In reality, you have to use the rock that is available. Small walls can be constructed successfully from small rocks. The key is the foundation and batter. Remember to save some large rocks for the capstones. A final point--most rock can be shaped with a few good blows with a rock hammer and carbide-tipped rock chisel. Placing rock on dirt rather than another rock before striking it will help ensure that the rock breaks where you want it to.

Log walls are designed to keep compacted fill in place (figure 76). Construct wood walls by interlocking logs or beams, pinned or notched (for logs) at the joints. Lay sill logs at right angles to the direction of travel and alternate tiers of face logs and header logs (figure 77).

Each successive tier is set to provide enough batter to resist creep pressure from the slope and to reduce pressure on the face logs from the fill. The ends of the header logs are seated against the backslope of the excavation for stability. As fill is tamped in place, filler logs are placed inside the structure to plug the spaces between the face logs. Filler logs are held in place by the fill.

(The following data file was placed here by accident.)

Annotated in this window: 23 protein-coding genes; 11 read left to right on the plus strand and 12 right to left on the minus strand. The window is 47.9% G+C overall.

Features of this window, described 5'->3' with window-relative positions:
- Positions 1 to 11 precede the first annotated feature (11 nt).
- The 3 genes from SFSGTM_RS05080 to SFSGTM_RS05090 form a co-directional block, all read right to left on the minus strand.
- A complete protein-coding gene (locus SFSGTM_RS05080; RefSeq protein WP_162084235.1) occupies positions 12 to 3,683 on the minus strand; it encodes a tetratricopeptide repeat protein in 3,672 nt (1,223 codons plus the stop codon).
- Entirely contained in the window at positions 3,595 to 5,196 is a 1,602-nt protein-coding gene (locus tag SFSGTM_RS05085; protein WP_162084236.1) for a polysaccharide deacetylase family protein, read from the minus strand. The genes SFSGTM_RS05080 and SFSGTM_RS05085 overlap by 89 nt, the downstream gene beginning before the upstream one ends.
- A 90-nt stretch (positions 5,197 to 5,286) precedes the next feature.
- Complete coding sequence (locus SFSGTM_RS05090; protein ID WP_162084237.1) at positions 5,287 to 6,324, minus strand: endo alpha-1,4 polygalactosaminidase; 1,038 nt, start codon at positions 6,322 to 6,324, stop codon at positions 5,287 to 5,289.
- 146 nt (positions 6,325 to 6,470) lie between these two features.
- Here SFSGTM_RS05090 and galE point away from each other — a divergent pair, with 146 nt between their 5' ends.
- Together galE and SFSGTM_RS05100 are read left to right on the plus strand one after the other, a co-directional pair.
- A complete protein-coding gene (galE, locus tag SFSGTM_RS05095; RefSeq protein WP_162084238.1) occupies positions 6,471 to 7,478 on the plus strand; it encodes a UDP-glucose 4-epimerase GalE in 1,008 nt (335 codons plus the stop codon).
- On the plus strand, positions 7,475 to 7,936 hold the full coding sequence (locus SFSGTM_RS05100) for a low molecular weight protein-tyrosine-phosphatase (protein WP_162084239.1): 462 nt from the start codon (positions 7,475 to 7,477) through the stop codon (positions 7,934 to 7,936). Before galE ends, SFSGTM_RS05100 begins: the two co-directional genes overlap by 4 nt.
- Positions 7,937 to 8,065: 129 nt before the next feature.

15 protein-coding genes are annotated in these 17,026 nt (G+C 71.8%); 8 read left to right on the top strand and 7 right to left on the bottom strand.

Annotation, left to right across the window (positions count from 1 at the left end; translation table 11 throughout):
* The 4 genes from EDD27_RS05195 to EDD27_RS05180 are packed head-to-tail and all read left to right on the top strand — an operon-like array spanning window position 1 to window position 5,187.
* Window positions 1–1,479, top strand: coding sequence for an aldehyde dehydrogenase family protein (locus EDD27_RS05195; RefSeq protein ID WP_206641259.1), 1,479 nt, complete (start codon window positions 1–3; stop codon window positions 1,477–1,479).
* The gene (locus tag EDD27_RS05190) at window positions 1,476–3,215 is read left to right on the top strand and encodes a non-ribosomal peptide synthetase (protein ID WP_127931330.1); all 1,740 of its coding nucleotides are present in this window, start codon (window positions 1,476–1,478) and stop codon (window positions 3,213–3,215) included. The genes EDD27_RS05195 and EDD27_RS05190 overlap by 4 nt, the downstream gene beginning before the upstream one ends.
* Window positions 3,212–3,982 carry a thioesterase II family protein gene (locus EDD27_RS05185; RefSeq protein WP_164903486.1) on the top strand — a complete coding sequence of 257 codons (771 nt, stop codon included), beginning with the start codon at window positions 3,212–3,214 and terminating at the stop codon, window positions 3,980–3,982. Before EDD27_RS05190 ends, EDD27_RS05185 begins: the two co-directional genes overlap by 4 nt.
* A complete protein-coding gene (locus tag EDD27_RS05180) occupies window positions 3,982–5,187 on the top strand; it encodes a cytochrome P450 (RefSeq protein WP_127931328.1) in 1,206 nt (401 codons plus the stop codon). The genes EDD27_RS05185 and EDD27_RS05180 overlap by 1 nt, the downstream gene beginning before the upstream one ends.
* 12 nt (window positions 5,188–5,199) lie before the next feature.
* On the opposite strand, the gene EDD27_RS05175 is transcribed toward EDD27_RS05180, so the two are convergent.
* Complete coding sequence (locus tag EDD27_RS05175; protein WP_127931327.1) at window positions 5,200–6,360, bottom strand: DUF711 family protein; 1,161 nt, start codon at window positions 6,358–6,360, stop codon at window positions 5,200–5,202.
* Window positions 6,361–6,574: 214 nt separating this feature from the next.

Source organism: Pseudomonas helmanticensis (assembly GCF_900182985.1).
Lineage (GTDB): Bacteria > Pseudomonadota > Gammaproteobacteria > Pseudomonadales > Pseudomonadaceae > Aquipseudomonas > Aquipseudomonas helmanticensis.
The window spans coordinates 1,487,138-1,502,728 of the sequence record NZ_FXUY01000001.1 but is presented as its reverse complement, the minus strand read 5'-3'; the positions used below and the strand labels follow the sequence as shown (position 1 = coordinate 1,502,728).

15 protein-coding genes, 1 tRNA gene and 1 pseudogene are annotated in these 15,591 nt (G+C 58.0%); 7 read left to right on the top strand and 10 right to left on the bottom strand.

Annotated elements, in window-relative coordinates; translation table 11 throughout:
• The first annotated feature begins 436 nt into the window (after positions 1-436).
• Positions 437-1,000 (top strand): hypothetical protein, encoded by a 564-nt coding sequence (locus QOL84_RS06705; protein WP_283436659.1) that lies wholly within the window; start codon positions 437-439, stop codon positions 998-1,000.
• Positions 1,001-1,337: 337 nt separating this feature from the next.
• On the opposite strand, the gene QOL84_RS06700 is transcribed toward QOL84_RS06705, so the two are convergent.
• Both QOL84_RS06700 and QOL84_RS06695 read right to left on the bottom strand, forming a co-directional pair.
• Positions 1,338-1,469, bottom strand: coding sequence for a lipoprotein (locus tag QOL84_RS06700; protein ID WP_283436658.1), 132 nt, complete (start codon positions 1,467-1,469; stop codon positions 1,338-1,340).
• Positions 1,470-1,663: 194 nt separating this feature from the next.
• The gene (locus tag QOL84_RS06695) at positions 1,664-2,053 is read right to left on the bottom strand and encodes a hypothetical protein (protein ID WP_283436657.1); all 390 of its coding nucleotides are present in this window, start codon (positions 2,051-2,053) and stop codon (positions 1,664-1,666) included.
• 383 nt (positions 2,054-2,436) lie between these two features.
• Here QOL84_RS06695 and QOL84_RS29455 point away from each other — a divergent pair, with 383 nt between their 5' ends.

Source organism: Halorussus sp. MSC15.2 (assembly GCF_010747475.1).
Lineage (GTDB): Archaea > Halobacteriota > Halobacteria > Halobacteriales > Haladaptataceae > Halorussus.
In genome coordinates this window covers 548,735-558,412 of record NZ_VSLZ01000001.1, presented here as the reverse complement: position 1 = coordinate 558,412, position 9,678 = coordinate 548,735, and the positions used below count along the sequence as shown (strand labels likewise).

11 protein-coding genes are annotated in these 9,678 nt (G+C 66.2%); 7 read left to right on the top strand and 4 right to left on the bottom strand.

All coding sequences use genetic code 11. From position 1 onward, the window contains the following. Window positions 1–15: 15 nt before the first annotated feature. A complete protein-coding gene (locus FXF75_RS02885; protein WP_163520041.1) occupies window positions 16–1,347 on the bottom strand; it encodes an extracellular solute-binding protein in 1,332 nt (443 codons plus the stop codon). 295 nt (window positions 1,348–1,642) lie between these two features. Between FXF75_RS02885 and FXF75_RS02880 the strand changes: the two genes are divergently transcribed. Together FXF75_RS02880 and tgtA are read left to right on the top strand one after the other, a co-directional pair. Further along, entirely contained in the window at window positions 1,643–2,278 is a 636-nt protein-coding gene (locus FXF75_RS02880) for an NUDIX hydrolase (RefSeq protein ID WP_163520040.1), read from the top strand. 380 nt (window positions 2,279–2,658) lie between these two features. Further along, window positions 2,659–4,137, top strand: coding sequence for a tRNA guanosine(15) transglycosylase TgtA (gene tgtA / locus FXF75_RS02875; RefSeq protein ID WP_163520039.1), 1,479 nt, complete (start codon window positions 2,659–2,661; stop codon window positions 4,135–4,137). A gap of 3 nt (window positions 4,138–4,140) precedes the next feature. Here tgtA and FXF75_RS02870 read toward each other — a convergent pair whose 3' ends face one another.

Photo of a crib wall.
Figure 76--Crib walls help keep compacted fill in place.

Drawing of a crib wall.
Figure 77--The characteristics of a crib wall.
Treated logs are recommended.
Click here for a long description.

Drawings of crib walls. One looking into hillside and the other a side view. The drawing includes the text:

  • Crib wall
  • 15-mm (1/2-in) drift pins to penetrate three logs (min.)
  • Face logs
  • Filler logs
  • 2.5 m (8 ft) (max.) spacing
  • Looking into hillside
  • Trail tread
  • Trail bed
  • Notched header logs
  • Notched rear logs
  • Unnotched sill logs
  • Notched face logs
  • Batter
  • Unnotched filler logs
  • Side view

Outslope the tread to keep water from saturating the fill and excavation. Use guide structures to keep traffic off the edge of the tread.

All retaining structures should be checked carefully for shifting, bulging, or loose structural material. Make sure that all the footings are protected from erosion. Anchor guides should be secure.


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Updated: 04/14/2014